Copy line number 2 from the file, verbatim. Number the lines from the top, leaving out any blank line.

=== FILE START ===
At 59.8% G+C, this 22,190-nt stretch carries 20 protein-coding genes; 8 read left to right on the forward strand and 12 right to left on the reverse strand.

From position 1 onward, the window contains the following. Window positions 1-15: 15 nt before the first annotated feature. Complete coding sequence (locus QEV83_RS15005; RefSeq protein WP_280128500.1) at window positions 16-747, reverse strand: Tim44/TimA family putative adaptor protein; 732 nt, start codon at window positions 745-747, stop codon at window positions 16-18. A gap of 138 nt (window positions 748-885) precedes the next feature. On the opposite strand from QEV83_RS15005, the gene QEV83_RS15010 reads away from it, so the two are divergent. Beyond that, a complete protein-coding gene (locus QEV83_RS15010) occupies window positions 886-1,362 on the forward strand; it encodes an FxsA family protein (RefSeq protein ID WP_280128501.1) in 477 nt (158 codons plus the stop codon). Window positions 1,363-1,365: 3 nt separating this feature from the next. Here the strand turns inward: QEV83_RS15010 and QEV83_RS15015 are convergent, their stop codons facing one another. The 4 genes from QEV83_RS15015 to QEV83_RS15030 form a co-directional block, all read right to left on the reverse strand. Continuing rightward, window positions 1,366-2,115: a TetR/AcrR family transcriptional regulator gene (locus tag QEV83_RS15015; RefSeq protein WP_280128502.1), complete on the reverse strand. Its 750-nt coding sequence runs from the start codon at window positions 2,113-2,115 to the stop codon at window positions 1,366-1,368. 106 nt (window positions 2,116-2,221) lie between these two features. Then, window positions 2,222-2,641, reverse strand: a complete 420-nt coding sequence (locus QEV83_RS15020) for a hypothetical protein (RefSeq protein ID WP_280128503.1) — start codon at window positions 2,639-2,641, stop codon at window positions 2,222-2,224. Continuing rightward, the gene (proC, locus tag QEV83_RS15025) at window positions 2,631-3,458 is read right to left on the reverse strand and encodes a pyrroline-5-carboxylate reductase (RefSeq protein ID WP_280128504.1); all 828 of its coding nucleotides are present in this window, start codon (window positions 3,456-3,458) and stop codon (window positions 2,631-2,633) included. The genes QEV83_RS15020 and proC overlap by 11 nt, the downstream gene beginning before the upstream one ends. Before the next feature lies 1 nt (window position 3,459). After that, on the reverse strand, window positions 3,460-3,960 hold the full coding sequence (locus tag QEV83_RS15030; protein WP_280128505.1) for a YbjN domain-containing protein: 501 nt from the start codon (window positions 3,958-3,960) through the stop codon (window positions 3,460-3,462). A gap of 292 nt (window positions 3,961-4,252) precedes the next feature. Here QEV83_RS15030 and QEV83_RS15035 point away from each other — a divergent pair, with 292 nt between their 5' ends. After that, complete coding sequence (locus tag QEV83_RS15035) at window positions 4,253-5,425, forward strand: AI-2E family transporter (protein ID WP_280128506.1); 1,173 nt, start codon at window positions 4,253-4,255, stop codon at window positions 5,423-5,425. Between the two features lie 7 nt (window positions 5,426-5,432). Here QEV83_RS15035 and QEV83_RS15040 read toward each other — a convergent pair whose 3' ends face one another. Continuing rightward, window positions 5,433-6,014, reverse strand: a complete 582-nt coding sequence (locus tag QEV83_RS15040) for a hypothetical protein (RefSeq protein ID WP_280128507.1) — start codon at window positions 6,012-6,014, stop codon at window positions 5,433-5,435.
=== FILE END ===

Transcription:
From position 1 onward, the window contains the following. Window positions 1-15: 15 nt before the first annotated feature. Complete coding sequence (locus QEV83_RS15005; RefSeq protein WP_280128500.1) at window positions 16-747, reverse strand: Tim44/TimA family putative adaptor protein; 732 nt, start codon at window positions 745-747, stop codon at window positions 16-18. A gap of 138 nt (window positions 748-885) precedes the next feature. On the opposite strand from QEV83_RS15005, the gene QEV83_RS15010 reads away from it, so the two are divergent. Beyond that, a complete protein-coding gene (locus QEV83_RS15010) occupies window positions 886-1,362 on the forward strand; it encodes an FxsA family protein (RefSeq protein ID WP_280128501.1) in 477 nt (158 codons plus the stop codon). Window positions 1,363-1,365: 3 nt separating this feature from the next. Here the strand turns inward: QEV83_RS15010 and QEV83_RS15015 are convergent, their stop codons facing one another. The 4 genes from QEV83_RS15015 to QEV83_RS15030 form a co-directional block, all read right to left on the reverse strand. Continuing rightward, window positions 1,366-2,115: a TetR/AcrR family transcriptional regulator gene (locus tag QEV83_RS15015; RefSeq protein WP_280128502.1), complete on the reverse strand. Its 750-nt coding sequence runs from the start codon at window positions 2,113-2,115 to the stop codon at window positions 1,366-1,368. 106 nt (window positions 2,116-2,221) lie between these two features. Then, window positions 2,222-2,641, reverse strand: a complete 420-nt coding sequence (locus QEV83_RS15020) for a hypothetical protein (RefSeq protein ID WP_280128503.1) — start codon at window positions 2,639-2,641, stop codon at window positions 2,222-2,224. Continuing rightward, the gene (proC, locus tag QEV83_RS15025) at window positions 2,631-3,458 is read right to left on the reverse strand and encodes a pyrroline-5-carboxylate reductase (RefSeq protein ID WP_280128504.1); all 828 of its coding nucleotides are present in this window, start codon (window positions 3,456-3,458) and stop codon (window positions 2,631-2,633) included. The genes QEV83_RS15020 and proC overlap by 11 nt, the downstream gene beginning before the upstream one ends. Before the next feature lies 1 nt (window position 3,459). After that, on the reverse strand, window positions 3,460-3,960 hold the full coding sequence (locus tag QEV83_RS15030; protein WP_280128505.1) for a YbjN domain-containing protein: 501 nt from the start codon (window positions 3,958-3,960) through the stop codon (window positions 3,460-3,462). A gap of 292 nt (window positions 3,961-4,252) precedes the next feature. Here QEV83_RS15030 and QEV83_RS15035 point away from each other — a divergent pair, with 292 nt between their 5' ends. After that, complete coding sequence (locus tag QEV83_RS15035) at window positions 4,253-5,425, forward strand: AI-2E family transporter (protein ID WP_280128506.1); 1,173 nt, start codon at window positions 4,253-4,255, stop codon at window positions 5,423-5,425. Between the two features lie 7 nt (window positions 5,426-5,432). Here QEV83_RS15035 and QEV83_RS15040 read toward each other — a convergent pair whose 3' ends face one another. Continuing rightward, window positions 5,433-6,014, reverse strand: a complete 582-nt coding sequence (locus tag QEV83_RS15040) for a hypothetical protein (RefSeq protein ID WP_280128507.1) — start codon at window positions 6,012-6,014, stop codon at window positions 5,433-5,435.